West Nile virus (WNV) causes disease in humans, horses, and birds. It is a mosquito-borne virus that first appeared in the United States on the East Coast in 1999. Many horses were infected and died during the following years, and WNV is now considered endemic in the United States.

Infected birds develop a high viremia (virus in the blood) and serve as the source of virus to infect mosquitoes. The incubation period in horses is seven to 10 days and clinical signs in horses consist of low-grade fever, anorexia, and lethargy progressing to neurologic signs that may appear suddenly and worsen over the ensuing days. Fortunately, once infected, horses do not pose a risk to other horses, people, or birds due to low virus levels.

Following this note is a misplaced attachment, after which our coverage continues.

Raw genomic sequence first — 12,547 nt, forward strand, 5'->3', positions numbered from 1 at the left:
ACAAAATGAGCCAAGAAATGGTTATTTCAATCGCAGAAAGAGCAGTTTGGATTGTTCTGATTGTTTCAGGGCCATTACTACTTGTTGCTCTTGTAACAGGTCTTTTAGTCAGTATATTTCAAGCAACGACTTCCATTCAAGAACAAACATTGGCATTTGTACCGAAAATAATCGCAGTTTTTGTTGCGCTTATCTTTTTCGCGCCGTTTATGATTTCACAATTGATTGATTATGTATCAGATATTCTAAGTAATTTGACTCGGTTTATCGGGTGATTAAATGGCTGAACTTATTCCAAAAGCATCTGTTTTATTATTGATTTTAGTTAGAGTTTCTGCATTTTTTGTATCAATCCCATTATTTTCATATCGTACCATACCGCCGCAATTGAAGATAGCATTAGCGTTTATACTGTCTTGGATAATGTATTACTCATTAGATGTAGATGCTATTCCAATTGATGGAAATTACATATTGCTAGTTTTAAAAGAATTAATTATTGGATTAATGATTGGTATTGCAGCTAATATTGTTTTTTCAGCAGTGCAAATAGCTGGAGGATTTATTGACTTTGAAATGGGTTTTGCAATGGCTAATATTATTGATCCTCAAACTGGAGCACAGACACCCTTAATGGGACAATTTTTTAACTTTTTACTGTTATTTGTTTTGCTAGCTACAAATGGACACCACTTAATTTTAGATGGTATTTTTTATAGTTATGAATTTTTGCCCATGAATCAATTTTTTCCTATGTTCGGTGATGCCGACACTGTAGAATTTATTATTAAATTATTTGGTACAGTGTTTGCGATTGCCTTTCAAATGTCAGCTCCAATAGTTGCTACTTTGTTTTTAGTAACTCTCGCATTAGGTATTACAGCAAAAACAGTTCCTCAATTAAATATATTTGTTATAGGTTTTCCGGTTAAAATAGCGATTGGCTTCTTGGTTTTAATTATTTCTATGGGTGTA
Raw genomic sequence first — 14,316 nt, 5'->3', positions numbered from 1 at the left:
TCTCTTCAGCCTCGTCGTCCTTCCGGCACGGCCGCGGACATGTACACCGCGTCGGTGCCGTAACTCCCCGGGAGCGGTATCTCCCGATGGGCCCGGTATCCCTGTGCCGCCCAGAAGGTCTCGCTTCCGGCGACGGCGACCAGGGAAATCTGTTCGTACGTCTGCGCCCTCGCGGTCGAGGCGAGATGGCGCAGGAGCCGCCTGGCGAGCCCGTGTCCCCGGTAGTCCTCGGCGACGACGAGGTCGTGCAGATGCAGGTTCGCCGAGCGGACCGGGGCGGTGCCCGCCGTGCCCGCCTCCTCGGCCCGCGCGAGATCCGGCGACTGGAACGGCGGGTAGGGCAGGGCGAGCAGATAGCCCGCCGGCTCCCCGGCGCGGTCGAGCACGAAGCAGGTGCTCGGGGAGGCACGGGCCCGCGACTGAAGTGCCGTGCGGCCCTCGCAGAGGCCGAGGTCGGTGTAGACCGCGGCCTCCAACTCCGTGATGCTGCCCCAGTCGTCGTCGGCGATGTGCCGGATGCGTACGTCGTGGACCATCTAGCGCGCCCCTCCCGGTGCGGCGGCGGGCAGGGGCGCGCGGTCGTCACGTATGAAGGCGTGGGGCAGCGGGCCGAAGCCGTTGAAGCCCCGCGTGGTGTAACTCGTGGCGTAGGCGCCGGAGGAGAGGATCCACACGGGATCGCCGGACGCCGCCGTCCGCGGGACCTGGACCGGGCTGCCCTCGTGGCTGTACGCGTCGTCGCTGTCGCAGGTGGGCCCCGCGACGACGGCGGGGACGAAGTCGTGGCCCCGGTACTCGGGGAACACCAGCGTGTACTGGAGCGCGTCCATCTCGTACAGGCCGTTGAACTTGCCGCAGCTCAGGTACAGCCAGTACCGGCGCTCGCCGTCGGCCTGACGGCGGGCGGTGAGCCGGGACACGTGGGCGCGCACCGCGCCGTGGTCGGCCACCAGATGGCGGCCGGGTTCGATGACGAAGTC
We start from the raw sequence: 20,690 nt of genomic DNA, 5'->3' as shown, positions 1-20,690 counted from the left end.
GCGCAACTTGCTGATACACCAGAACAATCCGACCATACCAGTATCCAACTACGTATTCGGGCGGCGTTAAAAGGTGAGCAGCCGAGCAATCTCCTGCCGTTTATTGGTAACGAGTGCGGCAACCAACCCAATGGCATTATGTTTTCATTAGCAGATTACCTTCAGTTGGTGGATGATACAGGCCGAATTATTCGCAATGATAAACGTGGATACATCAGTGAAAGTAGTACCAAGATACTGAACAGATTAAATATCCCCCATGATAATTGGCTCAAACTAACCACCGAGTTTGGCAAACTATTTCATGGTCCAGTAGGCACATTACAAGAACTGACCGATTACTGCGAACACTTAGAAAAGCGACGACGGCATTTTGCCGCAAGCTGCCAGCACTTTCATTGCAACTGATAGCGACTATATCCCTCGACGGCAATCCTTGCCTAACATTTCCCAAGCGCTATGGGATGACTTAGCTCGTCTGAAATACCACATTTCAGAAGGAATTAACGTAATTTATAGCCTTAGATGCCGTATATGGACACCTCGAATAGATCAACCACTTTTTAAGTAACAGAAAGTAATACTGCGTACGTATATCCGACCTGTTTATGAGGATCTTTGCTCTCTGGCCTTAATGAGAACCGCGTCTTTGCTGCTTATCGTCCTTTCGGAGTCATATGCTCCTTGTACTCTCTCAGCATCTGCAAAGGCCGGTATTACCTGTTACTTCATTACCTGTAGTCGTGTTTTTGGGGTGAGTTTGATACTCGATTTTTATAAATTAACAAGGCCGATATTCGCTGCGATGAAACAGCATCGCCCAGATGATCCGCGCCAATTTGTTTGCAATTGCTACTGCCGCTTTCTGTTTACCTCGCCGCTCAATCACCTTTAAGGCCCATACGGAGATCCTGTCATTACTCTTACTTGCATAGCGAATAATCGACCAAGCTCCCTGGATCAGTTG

Since the appearance of WNV, cases have continued to be diagnosed in horses in the United States and Kentucky. As of November, Kentucky officials reported 12 cases of WNV for 2013. These cases occurred in 10 Kentucky counties. None of the 12 horses were vaccinated against WNV. Seven were Quarter Horses, two were Standardbreds, and the remaining were a Paint Horse, a Percheron cross, and a Rocky Mountain Horse. Ten of the horses survived, and two were euthanized. In 2012, 13 cases of WNV were reported versus one case in 2011. The 2012 cases were centered in Central Kentucky while in 2013 the cases were in Western Kentucky.

Eastern equine encephalomyelitis (EEE) is uncommon in Kentucky. This viral disease is also mosquito transmitted and is characterized by clinical signs similar to those seen with WNV. Eastern equine encephalomyelitis is considered to have a mortality rate approaching 90%. In 2013 in Kentucky, two cases of EEE were